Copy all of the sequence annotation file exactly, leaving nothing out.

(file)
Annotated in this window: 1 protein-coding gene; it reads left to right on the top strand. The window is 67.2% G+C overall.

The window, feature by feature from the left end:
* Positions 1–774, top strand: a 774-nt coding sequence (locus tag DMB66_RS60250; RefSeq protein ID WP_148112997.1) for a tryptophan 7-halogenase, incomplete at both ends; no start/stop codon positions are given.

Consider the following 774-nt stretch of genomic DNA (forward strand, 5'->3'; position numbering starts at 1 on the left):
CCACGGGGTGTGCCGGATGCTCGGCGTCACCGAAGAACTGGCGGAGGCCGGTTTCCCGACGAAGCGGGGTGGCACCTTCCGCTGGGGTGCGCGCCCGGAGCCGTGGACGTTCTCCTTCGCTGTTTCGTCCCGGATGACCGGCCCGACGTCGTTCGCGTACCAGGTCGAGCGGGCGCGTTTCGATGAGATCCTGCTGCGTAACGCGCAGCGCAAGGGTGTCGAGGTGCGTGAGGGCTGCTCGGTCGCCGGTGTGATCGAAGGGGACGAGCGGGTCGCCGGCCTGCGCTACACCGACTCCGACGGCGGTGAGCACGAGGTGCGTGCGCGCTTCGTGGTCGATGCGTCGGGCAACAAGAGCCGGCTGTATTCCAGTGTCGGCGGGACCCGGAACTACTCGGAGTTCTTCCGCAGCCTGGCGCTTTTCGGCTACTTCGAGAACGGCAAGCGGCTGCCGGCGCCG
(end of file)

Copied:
Annotated in this window: 1 protein-coding gene; it reads left to right on the top strand. The window is 67.2% G+C overall.

The window, feature by feature from the left end:
* Positions 1–774, top strand: a 774-nt coding sequence (locus tag DMB66_RS60250; RefSeq protein ID WP_148112997.1) for a tryptophan 7-halogenase, incomplete at both ends; no start/stop codon positions are given.

Consider the following 774-nt stretch of genomic DNA (forward strand, 5'->3'; position numbering starts at 1 on the left):
CCACGGGGTGTGCCGGATGCTCGGCGTCACCGAAGAACTGGCGGAGGCCGGTTTCCCGACGAAGCGGGGTGGCACCTTCCGCTGGGGTGCGCGCCCGGAGCCGTGGACGTTCTCCTTCGCTGTTTCGTCCCGGATGACCGGCCCGACGTCGTTCGCGTACCAGGTCGAGCGGGCGCGTTTCGATGAGATCCTGCTGCGTAACGCGCAGCGCAAGGGTGTCGAGGTGCGTGAGGGCTGCTCGGTCGCCGGTGTGATCGAAGGGGACGAGCGGGTCGCCGGCCTGCGCTACACCGACTCCGACGGCGGTGAGCACGAGGTGCGTGCGCGCTTCGTGGTCGATGCGTCGGGCAACAAGAGCCGGCTGTATTCCAGTGTCGGCGGGACCCGGAACTACTCGGAGTTCTTCCGCAGCCTGGCGCTTTTCGGCTACTTCGAGAACGGCAAGCGGCTGCCGGCGCCG